In the midst of the hubbub, it’s often ourselves that we short first as we juggle the responsibilities of caring for our elders in addition to all the other pressures felt at this time of year. Here are 3 ways you can give yourself the gift of some sanity.
First – Avoid trying to be a Super Hero!
Trying to get gifts purchased, wrapped and mailed for yourself is a challenge, but when you are also the driver, purchaser, wrapper and shipper for one or more of your elders – the pressure can really be tough.
Take a step back. Make a list. Prioritize the list. Take one item at a time. Try to group outings together with multiple purposes/people. Realize that it’s ok if someone gets their package after the holiday. Know that it truly is THE THOUGHT THAT COUNTS.
If you are the chief cook and bottle washer (as my MIL says) in the family, do your best to enjoy the time you are spending cooking for friends and family. Use shortcuts, if you can, by buying food already prepared or invite others in the family to make one of the MUST HAVEs for the holiday meal. It’s ok if the meal is not 100% perfect or the house (or table) aren’t House & Garden Magazine-worthy. It’s the time we spend together that matters.
Basically, embrace the chance for others to help, ask for assistance, don’t try to do it all, realize the importance of the TIME and not the things. You are already a Super Hero in your caring for your family and elders. Don’t try to top what you’ve already done. Just enjoy!
Second – Feed Your Own Soul
Take 30 minutes or an hour during the holiday weekend to do something to nourish your own soul. Walk, run, play with the dog, enjoy a game of Solitaire, do yoga, go window-shopping when all the stores are closed.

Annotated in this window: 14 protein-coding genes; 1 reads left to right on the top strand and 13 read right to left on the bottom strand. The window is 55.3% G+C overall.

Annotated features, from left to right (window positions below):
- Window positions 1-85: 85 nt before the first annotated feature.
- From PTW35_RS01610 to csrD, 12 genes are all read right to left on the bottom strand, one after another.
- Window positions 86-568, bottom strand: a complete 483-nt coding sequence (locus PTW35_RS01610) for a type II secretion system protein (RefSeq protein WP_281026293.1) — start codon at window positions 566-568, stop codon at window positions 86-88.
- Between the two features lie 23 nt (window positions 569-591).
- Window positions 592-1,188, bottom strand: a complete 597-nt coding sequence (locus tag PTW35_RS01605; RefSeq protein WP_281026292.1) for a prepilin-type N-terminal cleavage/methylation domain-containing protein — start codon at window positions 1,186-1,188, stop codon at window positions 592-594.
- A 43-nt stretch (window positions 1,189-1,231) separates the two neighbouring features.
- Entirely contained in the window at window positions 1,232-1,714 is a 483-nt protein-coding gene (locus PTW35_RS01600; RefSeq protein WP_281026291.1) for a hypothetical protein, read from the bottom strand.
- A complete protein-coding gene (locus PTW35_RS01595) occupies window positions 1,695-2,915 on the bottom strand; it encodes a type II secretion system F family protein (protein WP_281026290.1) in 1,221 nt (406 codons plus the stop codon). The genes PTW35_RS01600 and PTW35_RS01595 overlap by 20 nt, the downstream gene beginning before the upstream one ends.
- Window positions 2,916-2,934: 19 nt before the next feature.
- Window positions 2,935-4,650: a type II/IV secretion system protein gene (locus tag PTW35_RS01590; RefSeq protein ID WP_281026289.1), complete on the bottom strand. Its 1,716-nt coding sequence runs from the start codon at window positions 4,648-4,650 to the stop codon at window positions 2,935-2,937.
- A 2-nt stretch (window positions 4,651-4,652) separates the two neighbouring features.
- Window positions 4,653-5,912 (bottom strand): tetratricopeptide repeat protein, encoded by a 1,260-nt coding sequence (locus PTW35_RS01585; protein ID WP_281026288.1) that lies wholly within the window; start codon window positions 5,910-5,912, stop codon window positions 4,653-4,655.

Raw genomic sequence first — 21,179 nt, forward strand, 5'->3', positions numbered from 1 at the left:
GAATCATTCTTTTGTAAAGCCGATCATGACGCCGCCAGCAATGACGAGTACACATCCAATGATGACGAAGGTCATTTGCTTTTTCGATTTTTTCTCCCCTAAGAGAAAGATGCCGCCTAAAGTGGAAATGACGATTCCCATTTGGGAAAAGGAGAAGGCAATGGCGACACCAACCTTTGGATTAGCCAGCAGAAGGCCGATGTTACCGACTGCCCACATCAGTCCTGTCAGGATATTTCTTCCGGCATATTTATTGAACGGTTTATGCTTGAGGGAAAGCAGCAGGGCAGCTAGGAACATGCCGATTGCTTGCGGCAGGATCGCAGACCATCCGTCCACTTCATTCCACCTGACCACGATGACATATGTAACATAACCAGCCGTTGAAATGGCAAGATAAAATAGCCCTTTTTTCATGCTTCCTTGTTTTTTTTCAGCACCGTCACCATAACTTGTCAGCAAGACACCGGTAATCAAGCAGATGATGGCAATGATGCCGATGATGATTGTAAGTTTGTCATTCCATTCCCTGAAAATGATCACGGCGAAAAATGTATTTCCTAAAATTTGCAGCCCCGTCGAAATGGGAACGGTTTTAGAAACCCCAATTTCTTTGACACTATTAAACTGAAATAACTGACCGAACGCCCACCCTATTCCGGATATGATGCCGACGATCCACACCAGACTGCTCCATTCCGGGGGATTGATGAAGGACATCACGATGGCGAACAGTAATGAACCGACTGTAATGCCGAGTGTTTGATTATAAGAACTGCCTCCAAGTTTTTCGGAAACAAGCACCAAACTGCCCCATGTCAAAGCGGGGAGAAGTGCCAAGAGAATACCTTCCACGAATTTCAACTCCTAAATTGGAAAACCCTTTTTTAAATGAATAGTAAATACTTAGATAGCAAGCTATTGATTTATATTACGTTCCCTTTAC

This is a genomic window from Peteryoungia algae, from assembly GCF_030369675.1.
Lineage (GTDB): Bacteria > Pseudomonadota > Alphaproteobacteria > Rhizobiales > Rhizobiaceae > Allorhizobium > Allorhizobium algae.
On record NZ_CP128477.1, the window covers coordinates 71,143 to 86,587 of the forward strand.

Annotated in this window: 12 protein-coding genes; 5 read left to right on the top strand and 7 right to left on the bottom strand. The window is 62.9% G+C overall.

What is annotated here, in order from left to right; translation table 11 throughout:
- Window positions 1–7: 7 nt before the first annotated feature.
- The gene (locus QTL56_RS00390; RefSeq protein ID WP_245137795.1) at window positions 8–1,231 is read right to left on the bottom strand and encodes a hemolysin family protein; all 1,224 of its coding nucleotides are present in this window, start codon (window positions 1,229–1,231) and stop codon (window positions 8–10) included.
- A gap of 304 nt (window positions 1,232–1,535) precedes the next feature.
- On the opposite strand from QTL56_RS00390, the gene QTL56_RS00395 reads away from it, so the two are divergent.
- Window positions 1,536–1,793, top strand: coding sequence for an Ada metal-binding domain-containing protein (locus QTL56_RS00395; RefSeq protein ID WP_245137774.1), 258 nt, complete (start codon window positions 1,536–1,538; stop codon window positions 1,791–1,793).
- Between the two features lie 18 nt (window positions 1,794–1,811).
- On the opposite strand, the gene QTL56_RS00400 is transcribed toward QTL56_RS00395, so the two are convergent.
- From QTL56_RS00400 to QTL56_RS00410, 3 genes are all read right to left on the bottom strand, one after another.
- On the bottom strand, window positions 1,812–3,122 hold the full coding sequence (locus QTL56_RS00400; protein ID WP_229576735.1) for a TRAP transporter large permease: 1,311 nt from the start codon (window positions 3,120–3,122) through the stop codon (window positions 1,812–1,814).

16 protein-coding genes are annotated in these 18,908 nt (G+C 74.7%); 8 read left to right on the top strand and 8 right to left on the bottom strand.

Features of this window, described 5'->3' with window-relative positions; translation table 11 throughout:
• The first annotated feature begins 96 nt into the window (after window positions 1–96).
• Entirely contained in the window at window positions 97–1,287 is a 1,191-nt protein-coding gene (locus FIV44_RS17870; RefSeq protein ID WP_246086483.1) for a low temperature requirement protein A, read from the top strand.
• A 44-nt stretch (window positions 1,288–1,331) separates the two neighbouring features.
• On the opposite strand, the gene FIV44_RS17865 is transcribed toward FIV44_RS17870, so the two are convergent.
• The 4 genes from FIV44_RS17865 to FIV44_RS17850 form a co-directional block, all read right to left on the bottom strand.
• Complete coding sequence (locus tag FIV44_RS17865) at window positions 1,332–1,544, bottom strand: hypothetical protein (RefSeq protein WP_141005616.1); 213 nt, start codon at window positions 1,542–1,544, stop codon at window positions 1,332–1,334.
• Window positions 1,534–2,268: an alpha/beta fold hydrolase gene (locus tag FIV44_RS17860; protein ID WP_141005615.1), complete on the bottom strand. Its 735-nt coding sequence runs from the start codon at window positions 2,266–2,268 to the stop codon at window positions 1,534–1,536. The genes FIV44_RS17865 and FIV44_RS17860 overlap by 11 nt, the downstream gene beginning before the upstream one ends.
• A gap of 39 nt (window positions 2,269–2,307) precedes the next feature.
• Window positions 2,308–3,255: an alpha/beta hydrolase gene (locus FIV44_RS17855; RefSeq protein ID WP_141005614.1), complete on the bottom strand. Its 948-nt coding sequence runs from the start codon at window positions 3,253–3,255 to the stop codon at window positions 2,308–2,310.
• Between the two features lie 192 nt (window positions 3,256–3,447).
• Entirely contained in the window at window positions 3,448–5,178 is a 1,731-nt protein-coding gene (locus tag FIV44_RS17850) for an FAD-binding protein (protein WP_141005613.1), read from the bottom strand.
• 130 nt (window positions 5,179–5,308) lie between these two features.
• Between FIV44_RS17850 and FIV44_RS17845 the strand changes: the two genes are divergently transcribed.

You need a reserve in your own self in order to have something to give others. Make a space for you to recharge your battery.
You are the only one who can carve it into your schedule. Stop reading this and put in on your calendar now. (I’ll wait….) Ok, now back to my blog.
Third – Understand Elders May Not Want to Go Anywhere and It’s OK
Your elders may not want to come to your house for a holiday meal. They may not want to ride around looking at lights. They may not want to go shopping with you for presents.
That is OK and you need to understand that it is OK. They may love it too – but be prepared for them to run out of energy before you think they should.
Be observant about their reactions (look at body language, not just listen to their words). They will likely want to please you and the family so they may say “Sure” when you ask if they want to participate in a family event. If you read their body language and it says “No”, honor that. They’re not rejecting YOU or your family. They are just tired, may be in pain or may just run out of energy before their mind runs out of loving the activity.
So what do you do? Spend time at their place. Take them out for a short time. Order a takeout meal, go to their place and just enjoy some holiday memories. Pick up a photo album, some cookies and sit down for a few minutes of reminiscing.
Take the holiday at their pace. It may allow you to relieve some pressure on yourself too.
One, Two, Three – It’s as easy as that to return some sanity to your holidays.
I wish you all a wonderful season of love and laughter.